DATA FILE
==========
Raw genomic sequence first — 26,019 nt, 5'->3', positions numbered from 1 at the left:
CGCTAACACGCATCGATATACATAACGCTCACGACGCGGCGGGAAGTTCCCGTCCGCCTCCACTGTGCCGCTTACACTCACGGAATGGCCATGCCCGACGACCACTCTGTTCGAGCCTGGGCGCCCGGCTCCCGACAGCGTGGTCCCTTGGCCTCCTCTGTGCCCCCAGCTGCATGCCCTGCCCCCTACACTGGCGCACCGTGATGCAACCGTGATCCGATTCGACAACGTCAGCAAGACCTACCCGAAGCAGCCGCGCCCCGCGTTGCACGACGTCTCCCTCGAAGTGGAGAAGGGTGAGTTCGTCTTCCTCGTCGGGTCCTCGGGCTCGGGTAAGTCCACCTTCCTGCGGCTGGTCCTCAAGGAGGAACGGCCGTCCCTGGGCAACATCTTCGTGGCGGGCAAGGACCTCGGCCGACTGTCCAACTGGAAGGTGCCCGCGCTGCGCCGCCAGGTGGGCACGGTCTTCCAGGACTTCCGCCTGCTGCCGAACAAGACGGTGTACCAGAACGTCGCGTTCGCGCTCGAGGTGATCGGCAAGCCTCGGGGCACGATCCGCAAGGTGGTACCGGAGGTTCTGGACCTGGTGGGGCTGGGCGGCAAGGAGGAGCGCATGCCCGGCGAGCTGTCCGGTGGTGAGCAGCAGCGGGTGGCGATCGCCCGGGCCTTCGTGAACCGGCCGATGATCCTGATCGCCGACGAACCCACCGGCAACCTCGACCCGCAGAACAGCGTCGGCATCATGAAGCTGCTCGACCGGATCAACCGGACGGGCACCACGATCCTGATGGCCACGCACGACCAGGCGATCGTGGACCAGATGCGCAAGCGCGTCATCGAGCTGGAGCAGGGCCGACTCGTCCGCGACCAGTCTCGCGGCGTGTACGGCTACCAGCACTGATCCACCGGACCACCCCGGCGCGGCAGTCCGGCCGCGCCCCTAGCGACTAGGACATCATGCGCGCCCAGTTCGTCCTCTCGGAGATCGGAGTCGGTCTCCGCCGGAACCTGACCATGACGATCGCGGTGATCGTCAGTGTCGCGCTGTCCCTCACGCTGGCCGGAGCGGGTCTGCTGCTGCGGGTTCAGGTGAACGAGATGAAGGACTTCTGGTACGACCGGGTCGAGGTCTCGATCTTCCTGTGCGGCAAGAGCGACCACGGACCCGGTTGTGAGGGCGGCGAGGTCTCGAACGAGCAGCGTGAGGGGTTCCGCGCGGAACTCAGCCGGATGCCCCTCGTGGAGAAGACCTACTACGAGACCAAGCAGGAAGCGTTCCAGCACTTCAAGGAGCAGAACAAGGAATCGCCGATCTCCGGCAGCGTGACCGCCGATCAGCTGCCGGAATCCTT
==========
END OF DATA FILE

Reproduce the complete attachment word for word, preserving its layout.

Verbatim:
Raw genomic sequence first — 26,019 nt, 5'->3', positions numbered from 1 at the left:
CGCTAACACGCATCGATATACATAACGCTCACGACGCGGCGGGAAGTTCCCGTCCGCCTCCACTGTGCCGCTTACACTCACGGAATGGCCATGCCCGACGACCACTCTGTTCGAGCCTGGGCGCCCGGCTCCCGACAGCGTGGTCCCTTGGCCTCCTCTGTGCCCCCAGCTGCATGCCCTGCCCCCTACACTGGCGCACCGTGATGCAACCGTGATCCGATTCGACAACGTCAGCAAGACCTACCCGAAGCAGCCGCGCCCCGCGTTGCACGACGTCTCCCTCGAAGTGGAGAAGGGTGAGTTCGTCTTCCTCGTCGGGTCCTCGGGCTCGGGTAAGTCCACCTTCCTGCGGCTGGTCCTCAAGGAGGAACGGCCGTCCCTGGGCAACATCTTCGTGGCGGGCAAGGACCTCGGCCGACTGTCCAACTGGAAGGTGCCCGCGCTGCGCCGCCAGGTGGGCACGGTCTTCCAGGACTTCCGCCTGCTGCCGAACAAGACGGTGTACCAGAACGTCGCGTTCGCGCTCGAGGTGATCGGCAAGCCTCGGGGCACGATCCGCAAGGTGGTACCGGAGGTTCTGGACCTGGTGGGGCTGGGCGGCAAGGAGGAGCGCATGCCCGGCGAGCTGTCCGGTGGTGAGCAGCAGCGGGTGGCGATCGCCCGGGCCTTCGTGAACCGGCCGATGATCCTGATCGCCGACGAACCCACCGGCAACCTCGACCCGCAGAACAGCGTCGGCATCATGAAGCTGCTCGACCGGATCAACCGGACGGGCACCACGATCCTGATGGCCACGCACGACCAGGCGATCGTGGACCAGATGCGCAAGCGCGTCATCGAGCTGGAGCAGGGCCGACTCGTCCGCGACCAGTCTCGCGGCGTGTACGGCTACCAGCACTGATCCACCGGACCACCCCGGCGCGGCAGTCCGGCCGCGCCCCTAGCGACTAGGACATCATGCGCGCCCAGTTCGTCCTCTCGGAGATCGGAGTCGGTCTCCGCCGGAACCTGACCATGACGATCGCGGTGATCGTCAGTGTCGCGCTGTCCCTCACGCTGGCCGGAGCGGGTCTGCTGCTGCGGGTTCAGGTGAACGAGATGAAGGACTTCTGGTACGACCGGGTCGAGGTCTCGATCTTCCTGTGCGGCAAGAGCGACCACGGACCCGGTTGTGAGGGCGGCGAGGTCTCGAACGAGCAGCGTGAGGGGTTCCGCGCGGAACTCAGCCGGATGCCCCTCGTGGAGAAGACCTACTACGAGACCAAGCAGGAAGCGTTCCAGCACTTCAAGGAGCAGAACAAGGAATCGCCGATCTCCGGCAGCGTGACCGCCGATCAGCTGCCGGAATCCTT